edamame

Erin Gleeson

Ingredient Obsession: Edamame Hummus

Hello from The Forest Feast! Lately I have been really into edamame. Since I don’t eat much meat, I am always looking for different sources of protein, and there is a lot you can do with these bright green little beans. Using this Edamame Humus recipe, I whirred them up in my food processor to make a colorful, healthy dip. Out here in the woods, we love having snacks with our cocktails before dinner, and this is a fun alternative to regular hummus. Considering its color, if you serve it with red bell peppers it’ll be a festive appetizer to serve at a holiday party this time of year.

A great cocktail hour snack! And easy to make ahead for holiday entertaining…

 

Edamame Hummus

Ingredients

  • 1 10 ounce package frozen sweet soybeans (edamame)
  • 1/2 cup snipped fresh Italian (flat-leaf) parsley (I left this out since I am not a big parsley fan, but you could alternatively add basil or cilantro)
  • 1/4 cup lemon juice (lime also works)
  • 1/4 cup water
  • 1 tablespoon tahini (sesame seed paste)
  • 3 cloves garlic, peeled and quartered
  • 1/2 teaspoon salt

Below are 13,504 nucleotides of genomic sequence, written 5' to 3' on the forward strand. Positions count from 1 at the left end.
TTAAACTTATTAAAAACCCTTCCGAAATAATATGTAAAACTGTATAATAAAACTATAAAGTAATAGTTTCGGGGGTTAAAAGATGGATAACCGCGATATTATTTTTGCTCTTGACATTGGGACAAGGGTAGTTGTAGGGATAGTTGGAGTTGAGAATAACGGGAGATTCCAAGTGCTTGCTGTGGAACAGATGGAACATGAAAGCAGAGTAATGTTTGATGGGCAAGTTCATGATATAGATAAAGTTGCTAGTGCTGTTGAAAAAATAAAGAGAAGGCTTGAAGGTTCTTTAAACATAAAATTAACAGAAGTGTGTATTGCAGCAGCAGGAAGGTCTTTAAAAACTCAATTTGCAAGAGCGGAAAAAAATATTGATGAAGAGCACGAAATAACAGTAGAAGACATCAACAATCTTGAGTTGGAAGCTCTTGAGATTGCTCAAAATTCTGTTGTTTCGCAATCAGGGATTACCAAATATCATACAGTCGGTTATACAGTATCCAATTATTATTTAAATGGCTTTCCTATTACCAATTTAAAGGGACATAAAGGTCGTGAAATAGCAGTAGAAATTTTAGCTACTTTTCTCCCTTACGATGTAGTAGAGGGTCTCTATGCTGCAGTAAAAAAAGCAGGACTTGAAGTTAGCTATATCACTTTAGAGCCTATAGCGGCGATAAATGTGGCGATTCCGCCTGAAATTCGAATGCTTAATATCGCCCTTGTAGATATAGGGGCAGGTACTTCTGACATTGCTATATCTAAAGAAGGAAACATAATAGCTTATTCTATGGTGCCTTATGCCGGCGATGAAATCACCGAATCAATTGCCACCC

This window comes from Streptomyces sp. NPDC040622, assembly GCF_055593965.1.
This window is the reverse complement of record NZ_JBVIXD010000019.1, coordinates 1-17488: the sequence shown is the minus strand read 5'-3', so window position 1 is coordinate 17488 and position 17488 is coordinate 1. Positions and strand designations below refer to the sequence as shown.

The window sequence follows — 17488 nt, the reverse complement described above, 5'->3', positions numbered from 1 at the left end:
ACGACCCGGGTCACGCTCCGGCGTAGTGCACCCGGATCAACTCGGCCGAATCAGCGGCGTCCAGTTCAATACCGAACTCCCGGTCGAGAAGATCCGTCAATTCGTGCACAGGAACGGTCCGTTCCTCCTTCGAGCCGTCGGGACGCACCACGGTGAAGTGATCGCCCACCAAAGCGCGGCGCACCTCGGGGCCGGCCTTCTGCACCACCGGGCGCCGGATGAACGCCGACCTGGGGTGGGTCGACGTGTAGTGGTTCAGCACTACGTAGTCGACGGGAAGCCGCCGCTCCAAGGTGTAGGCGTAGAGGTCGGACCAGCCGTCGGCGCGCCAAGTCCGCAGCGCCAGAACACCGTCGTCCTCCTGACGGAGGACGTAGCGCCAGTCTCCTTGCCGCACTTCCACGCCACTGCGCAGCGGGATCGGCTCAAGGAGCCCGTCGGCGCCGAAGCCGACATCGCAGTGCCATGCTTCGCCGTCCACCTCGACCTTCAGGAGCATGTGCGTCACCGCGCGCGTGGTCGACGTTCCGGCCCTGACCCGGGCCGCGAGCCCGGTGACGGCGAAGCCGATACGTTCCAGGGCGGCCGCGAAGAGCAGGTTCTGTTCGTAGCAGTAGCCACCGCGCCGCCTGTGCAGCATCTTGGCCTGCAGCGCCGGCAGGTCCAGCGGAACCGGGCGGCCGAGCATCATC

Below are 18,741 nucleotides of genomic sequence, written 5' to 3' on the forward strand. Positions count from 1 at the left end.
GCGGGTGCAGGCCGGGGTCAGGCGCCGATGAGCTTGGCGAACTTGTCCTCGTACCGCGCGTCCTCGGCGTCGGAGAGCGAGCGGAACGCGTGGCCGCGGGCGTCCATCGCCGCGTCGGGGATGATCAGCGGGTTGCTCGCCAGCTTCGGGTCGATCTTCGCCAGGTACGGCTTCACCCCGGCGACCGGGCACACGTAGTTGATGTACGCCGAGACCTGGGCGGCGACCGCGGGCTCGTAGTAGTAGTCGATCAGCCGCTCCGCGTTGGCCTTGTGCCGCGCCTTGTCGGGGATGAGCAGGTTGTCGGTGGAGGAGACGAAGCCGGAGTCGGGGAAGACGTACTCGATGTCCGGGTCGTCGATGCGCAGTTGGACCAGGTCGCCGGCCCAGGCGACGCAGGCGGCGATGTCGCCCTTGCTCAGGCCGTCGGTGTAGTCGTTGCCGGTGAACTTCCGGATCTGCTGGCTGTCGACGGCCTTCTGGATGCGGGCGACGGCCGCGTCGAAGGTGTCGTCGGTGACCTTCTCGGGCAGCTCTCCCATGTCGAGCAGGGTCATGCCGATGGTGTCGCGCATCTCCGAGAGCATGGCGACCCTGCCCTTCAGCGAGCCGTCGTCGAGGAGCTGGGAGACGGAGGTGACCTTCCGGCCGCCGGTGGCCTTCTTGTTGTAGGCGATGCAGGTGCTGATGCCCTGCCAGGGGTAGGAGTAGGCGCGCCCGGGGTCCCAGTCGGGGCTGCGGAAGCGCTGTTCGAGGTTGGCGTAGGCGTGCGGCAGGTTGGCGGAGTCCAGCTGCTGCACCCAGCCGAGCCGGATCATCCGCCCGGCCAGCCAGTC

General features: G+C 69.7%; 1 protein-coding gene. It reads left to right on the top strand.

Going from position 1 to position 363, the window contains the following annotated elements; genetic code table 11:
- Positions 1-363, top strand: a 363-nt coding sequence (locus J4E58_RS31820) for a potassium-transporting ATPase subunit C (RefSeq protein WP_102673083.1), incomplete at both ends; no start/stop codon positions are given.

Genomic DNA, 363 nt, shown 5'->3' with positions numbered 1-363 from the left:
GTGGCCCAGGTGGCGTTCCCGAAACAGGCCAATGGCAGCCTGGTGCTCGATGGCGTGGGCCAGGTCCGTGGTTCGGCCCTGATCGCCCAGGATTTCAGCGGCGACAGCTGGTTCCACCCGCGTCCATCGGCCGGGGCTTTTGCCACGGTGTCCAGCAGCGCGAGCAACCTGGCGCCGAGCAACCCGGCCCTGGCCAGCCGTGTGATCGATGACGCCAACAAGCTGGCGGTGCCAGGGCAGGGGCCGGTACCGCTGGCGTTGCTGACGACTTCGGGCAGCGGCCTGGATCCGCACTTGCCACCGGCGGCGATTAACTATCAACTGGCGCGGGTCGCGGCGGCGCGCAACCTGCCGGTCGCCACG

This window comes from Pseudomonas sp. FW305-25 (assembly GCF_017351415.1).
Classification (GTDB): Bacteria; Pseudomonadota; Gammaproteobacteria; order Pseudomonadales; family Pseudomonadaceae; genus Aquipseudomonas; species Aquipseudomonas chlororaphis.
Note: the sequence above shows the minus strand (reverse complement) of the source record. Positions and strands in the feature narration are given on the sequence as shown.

• 1/2 teaspoon ground cumin
  • 1/3 cup olive oil
  • 1/8 teaspoon paprika (optional, for garnish)
  • 8 cups assorted vegetable dippers, such as sweet red bell pepper pieces, cucumber slices, baby carrots, snow pea pods, and/or celery sticks

Directions

1. Shell and cook edamame until tender according to package directions; drain. Several grocery stores sell pre-cooked shelled edamame beans in the frozen section.

2. In a food processor combine edamame, parsley, lemon juice, the water, tahini, garlic, salt, and cumin. Cover and process until smooth. With food processor running, slowly add oil in a thin steady stream, processing until smooth. Add additional water if necessary to reach desired consistency. If desired, sprinkle with paprika. Serve with vegetable dippers or crackers.

The Forest Feast is a blog by Erin Gleeson full of simple, colorful vegetable based recipes. After working for many years as a food photographer in NYC, Erin moved to a cabin in the woods last summer where she is currently working on The Forest Feast Cookbook.